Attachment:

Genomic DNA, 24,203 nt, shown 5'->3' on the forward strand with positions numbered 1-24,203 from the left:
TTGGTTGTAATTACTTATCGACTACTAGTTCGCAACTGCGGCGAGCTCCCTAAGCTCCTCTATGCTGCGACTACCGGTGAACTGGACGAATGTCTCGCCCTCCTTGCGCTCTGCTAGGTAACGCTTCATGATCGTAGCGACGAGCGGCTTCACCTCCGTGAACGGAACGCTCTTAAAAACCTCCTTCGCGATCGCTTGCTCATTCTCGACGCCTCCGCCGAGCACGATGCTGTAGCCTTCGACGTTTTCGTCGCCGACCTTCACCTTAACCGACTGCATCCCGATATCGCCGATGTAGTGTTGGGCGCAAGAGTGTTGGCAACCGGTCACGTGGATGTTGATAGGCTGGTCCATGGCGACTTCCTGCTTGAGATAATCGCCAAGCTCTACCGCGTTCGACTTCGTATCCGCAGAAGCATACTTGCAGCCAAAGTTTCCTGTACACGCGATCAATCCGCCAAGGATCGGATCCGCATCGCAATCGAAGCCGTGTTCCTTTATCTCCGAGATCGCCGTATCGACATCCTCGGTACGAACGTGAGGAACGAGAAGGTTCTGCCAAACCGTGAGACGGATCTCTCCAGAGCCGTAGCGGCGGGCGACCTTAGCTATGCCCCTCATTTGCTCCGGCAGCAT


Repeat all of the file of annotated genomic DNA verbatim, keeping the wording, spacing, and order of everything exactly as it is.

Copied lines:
Genomic DNA, 24,203 nt, shown 5'->3' on the forward strand with positions numbered 1-24,203 from the left:
TTGGTTGTAATTACTTATCGACTACTAGTTCGCAACTGCGGCGAGCTCCCTAAGCTCCTCTATGCTGCGACTACCGGTGAACTGGACGAATGTCTCGCCCTCCTTGCGCTCTGCTAGGTAACGCTTCATGATCGTAGCGACGAGCGGCTTCACCTCCGTGAACGGAACGCTCTTAAAAACCTCCTTCGCGATCGCTTGCTCATTCTCGACGCCTCCGCCGAGCACGATGCTGTAGCCTTCGACGTTTTCGTCGCCGACCTTCACCTTAACCGACTGCATCCCGATATCGCCGATGTAGTGTTGGGCGCAAGAGTGTTGGCAACCGGTCACGTGGATGTTGATAGGCTGGTCCATGGCGACTTCCTGCTTGAGATAATCGCCAAGCTCTACCGCGTTCGACTTCGTATCCGCAGAAGCATACTTGCAGCCAAAGTTTCCTGTACACGCGATCAATCCGCCAAGGATCGGATCCGCATCGCAATCGAAGCCGTGTTCCTTTATCTCCGAGATCGCCGTATCGACATCCTCGGTACGAACGTGAGGAACGAGAAGGTTCTGCCAAACCGTGAGACGGATCTCTCCAGAGCCGTAGCGGCGGGCGACCTTAGCTATGCCCCTCATTTGCTCCGGCAGCAT